E. coli patient in Pennsylvania, but Chipotle not involved

Pennsylvania was added to the list of states reporting E. coli 026 illness, and 47 of 52 national cases have been traced to Chipotle Mexican Grill.

A company spokesman, however, said there is no link to Pennsylvania restaurants.

“There actually is (no) connection to this incident and any Chipotle in Pennsylvania,” Chipotle Communications Director Chris Arnold said. (The Centers for Disease Control and Prevention) is reporting all of these E. coli 026 cases as one incident, but not all of them ate at a Chipotle. Forty-seven of 52 have reported a connection to Chipotle. The one case in Pennsylvania is one that did not eat at a Chipotle.”

The CDC, in an update to its website Friday, did not specify if the Pennsylvania case had a connection to Chipolte.

According to the CDC, most E. coli are harmless and beneficial, but some cause illness and can be passed through contaminated water or food, or through contact with animals or persons.

The E. coli outbreak expanded to three more states — Illinois, Maryland and Pennsylvania, according to the CDC. A majority of cases, 40, have been reported by Washington and Oregon.

The other states affected by the disease are California, Minnesota, New York and Ohio.

No deaths have been reported due to E. coli, though 20 people have been hospitalized for it.

The source of the E. coli O26 outbreak is still unknown to investigators, though the CDC believes produce shipped from one location to multiple restaurants is the cause.

“The (epidemiological) evidence available at this time suggests that a common meal item or ingredient served at Chipotle Mexican Grill restaurants in several states is a likely source of this outbreak,” the CDC said in a release. “... The investigation has not identified what specific food is linked to illness.”

Chipotle is assisting investigators, according to the CDC.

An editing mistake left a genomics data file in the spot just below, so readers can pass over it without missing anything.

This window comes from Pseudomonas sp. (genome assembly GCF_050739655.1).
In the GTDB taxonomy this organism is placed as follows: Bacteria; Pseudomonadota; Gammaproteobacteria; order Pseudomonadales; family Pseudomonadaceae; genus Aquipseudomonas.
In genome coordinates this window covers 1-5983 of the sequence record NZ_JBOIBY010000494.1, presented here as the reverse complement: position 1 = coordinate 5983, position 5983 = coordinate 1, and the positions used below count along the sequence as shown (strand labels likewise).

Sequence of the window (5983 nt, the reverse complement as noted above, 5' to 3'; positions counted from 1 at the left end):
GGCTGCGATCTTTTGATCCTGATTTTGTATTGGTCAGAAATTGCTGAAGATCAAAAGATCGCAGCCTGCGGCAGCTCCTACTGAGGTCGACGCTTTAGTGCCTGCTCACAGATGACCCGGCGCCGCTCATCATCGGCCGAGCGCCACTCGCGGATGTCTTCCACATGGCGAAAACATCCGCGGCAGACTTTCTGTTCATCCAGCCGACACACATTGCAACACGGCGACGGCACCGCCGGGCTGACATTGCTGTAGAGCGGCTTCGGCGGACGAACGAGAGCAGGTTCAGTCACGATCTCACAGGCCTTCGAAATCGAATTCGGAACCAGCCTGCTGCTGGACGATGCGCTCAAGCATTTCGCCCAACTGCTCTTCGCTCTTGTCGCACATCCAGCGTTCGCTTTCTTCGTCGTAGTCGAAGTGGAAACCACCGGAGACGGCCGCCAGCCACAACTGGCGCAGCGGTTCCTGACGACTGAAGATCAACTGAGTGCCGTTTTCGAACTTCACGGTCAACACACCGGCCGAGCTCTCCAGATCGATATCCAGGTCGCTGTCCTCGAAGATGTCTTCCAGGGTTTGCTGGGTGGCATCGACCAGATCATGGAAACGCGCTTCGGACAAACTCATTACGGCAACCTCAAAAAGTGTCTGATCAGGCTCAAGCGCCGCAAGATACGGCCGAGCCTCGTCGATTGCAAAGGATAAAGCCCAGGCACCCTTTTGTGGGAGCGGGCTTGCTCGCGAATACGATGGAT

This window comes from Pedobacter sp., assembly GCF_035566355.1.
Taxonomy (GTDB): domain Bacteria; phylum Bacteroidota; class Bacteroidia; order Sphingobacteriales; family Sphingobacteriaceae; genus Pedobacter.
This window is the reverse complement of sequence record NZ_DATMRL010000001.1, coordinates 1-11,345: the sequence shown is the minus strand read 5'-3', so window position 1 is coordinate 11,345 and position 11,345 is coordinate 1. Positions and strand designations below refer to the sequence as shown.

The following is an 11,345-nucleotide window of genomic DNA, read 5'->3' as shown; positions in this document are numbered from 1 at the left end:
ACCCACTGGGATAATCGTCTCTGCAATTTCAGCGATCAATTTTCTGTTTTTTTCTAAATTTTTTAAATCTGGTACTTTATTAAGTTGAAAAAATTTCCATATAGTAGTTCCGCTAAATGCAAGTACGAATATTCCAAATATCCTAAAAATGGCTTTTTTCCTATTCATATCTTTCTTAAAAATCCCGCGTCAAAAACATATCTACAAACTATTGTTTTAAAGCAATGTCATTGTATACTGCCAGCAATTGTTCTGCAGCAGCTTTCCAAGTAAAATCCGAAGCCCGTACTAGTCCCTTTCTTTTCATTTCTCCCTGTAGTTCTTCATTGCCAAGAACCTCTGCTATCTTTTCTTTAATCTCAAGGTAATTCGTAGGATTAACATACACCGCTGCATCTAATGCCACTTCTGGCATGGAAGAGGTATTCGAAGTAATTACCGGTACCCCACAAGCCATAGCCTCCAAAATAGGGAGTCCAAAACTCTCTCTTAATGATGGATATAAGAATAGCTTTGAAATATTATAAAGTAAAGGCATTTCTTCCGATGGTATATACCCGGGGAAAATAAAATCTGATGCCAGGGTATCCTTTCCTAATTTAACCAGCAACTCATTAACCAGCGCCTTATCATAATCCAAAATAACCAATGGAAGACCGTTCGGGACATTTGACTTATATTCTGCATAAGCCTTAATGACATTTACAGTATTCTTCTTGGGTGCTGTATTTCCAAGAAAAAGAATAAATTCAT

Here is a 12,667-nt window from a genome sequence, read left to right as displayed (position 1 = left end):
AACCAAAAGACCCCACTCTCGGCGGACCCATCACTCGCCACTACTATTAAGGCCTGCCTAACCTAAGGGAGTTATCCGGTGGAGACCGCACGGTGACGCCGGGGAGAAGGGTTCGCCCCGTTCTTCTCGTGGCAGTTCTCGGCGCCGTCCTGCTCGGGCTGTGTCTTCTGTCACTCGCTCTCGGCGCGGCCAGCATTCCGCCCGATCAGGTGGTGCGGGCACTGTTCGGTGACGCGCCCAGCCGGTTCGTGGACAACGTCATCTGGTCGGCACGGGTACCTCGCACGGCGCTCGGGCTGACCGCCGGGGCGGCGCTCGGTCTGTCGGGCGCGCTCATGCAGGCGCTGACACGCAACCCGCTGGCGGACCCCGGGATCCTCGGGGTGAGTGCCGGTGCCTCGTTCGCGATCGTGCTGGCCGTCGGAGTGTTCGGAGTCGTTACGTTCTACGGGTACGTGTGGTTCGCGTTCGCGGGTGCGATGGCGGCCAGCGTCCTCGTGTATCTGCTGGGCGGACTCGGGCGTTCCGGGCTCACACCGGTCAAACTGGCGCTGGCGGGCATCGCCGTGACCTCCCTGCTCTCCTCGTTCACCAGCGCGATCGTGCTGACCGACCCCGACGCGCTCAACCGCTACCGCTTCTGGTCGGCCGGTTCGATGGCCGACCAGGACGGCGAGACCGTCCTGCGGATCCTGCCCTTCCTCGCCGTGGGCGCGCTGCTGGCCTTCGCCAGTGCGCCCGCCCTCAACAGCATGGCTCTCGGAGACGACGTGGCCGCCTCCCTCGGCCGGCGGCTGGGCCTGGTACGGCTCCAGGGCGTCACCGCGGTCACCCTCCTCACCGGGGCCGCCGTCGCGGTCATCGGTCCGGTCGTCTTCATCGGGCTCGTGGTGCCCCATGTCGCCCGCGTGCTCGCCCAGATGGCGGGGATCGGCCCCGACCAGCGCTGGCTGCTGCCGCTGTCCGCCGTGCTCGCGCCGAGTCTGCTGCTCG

The company, in a Friday release, said that thousands of food sample tests taken at Chipotle restaurants linked to the outbreak discovered no E. coli. It also added that ingredients likely to have been connected to E. coli are no longer in Chipotle’s restaurants or supply system.

“Work on Chipotle’s enhanced food safety program began immediately after reports surfaced at the end of October that linked 11 Chipotle locations in Washington and Oregon to E. coli cases in those states,” the company said in the release. “Even though there is no evidence of exposures after the period of Oct. 13 to Nov. 7, and no new illnesses have occurred since then, officials at the Centers for Disease Control and Prevention have indicated that additional cases may yet be reported as cases make their way through various state health departments to the federal health officials.”

Chipotle, according to a company release, enhanced its food safety practices after an assessment by IEH Laboratories.

The company will implement “high-resolution testing of all fresh produce in which a series of DNA-based tests will ensure the quality and safety of ingredients before they are shipped to restaurants,” test ingredients for the duration of its shelf life and enhance employee training.

Chipotle has a State College location.

Shawn Annarelli: 814-235-3928, @Shawn_Annarelli